Team Celiac Runners
2018 will mark my third NYC Marathon. This year, I'm excited to run 26.2 miles for my incredible dance teacher, Macy. In doing so, I'm helping Macy raise money for the groundbreaking work and research done by the Celiac Disease Center at Columbia and awareness about celiac disease and those who face it as a daily challenge. My 26.2 miles will be a challenge that lasts about 4 hours. But for people like Macy, the challenge continues.
A note from Macy:
In the summer of 2005, I was a fifteen-year-old pre-professional ballet student at The School of Oregon Ballet Theatre, and I was tiny (4’9"). Seriously concerned that my height would jeopardize my chances of joining a professional ballet company, my parents and I met with my pediatrician, Dr. Jennifer Lyons. She agreed that my short stature and delayed puberty were reason for concern and became more alarmed when my radiology report indicated osteoporosis. Thanks to her attentiveness and the coordinated efforts of Dr. Karin Selva and Dr. Matthew Riley at Legacy Emanuel Children’s Hospital, I was diagnosed with silent (asymptomatic) celiac disease before it developed into something more serious. We were lucky that we caught it when we did.
Thirteen years later, I am two inches taller (4’11”). I have healthy bones. I dance all over the world with phenomenal artists. I can cook at ease because my (incredibly supportive) husband and I keep the apartment gluten-free.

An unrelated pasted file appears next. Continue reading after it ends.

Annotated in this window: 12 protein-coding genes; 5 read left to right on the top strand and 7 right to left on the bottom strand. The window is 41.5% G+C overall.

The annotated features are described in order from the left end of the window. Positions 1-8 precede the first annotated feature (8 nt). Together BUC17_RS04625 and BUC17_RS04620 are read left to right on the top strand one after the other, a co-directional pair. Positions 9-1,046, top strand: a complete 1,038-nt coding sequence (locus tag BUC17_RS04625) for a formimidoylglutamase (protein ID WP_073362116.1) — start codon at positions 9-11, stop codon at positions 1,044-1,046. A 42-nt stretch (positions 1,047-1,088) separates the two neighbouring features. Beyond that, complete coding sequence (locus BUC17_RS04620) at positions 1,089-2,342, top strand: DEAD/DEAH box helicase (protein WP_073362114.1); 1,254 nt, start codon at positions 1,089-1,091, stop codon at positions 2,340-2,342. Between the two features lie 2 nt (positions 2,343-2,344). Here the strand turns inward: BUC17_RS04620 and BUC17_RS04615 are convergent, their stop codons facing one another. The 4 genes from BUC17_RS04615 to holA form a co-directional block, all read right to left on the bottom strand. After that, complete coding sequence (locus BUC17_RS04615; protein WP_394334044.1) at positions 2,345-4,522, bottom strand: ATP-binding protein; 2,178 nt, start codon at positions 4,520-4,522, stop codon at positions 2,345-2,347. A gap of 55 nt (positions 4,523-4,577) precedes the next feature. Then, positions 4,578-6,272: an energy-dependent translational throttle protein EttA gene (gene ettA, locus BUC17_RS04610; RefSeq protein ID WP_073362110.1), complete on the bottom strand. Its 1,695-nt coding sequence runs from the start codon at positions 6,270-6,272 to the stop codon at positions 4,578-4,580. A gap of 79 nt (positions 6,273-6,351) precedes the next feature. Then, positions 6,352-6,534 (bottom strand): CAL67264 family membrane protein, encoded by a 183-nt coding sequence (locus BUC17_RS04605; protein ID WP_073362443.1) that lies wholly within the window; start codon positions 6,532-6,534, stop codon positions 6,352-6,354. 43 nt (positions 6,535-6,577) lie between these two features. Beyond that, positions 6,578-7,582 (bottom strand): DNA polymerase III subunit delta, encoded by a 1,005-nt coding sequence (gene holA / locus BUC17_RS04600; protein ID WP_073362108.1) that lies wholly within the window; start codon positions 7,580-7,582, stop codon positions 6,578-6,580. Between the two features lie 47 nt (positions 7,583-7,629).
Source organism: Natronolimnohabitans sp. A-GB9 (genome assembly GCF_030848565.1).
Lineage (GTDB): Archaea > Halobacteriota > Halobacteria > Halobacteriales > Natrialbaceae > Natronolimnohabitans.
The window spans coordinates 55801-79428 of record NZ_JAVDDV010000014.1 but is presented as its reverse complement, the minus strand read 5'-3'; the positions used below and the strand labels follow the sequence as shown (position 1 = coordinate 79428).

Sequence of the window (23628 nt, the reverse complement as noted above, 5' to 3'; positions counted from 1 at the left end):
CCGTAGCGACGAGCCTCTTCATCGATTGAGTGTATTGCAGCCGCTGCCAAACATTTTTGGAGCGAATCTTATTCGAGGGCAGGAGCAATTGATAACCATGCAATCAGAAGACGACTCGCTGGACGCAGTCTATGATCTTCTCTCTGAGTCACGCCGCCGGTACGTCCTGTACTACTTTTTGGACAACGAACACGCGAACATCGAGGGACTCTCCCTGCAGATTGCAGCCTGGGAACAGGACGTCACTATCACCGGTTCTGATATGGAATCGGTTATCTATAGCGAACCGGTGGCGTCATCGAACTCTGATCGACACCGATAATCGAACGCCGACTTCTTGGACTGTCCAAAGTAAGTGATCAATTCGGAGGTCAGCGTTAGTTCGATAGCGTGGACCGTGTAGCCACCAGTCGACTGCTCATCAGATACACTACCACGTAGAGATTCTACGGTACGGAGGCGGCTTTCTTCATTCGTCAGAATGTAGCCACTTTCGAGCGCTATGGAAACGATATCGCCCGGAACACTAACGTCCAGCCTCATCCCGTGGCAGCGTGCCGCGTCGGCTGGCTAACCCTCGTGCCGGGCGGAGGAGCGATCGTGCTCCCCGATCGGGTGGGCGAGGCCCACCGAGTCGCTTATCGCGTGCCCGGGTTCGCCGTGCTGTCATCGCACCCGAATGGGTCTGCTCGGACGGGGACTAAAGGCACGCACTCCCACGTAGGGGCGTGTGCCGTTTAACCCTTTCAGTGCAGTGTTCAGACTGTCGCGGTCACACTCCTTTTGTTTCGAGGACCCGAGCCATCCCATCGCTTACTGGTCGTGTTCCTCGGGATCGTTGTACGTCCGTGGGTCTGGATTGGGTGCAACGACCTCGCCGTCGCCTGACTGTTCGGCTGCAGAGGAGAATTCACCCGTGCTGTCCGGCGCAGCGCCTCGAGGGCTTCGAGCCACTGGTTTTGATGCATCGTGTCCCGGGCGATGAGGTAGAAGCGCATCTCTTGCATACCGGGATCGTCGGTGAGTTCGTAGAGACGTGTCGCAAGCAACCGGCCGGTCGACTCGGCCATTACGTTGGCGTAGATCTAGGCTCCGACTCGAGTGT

And yet, I struggle to avoid cross-contamination on the gluten-free diet. My blood work and recent endoscopy prove it. Being asymptomatic has made it extremely difficult to navigate a gluten-free lifestyle; I don’t experience immediate side effects so it’s nearly impossible to trace hidden sources of gluten or causes of cross-contamination. Consequently, I’m scared of eating at restaurants. I’m hesitant to eat processed food without a gluten-free certification. I have recurring nightmares about unknowingly eating gluten. I even had a dream that a gluten sensor detected gluten in an EMPTY capsule. I try not to let celiac disease interfere with my life, but the fear, anxiety, skepticism, frustration, and guilt (not always being able to prevent gluten accidents) are sometimes overwhelming.
In July, I became a patient of Dr. Peter Green (Director, Celiac Disease Center of Columbia University). Knowing that I’m in the care of someone who intimately knows my disease and is advancing research for the development of therapies, a potential cure, and gluten-sensing devices has lifted a cloud of hopelessness I didn’t realize was covering me. I’m not alone anymore.
Please show your support generously: for everyone who has celiac disease (especially those yet to be diagnosed), for the families and friends who support someone with celiac disease, and for the years of research still to be done. We need your help.
Thank you, Erin, for making this possible. Here’s to raising $1,000.00 for each mile you run!
Give a gift to my race. Your donation will help make important progress possible and improve the lives of individuals with celiac disease. With your support, we can continue to make a huge difference. Make a gift online and reference me in the Comments/Special Instructions box on the Gift Details Page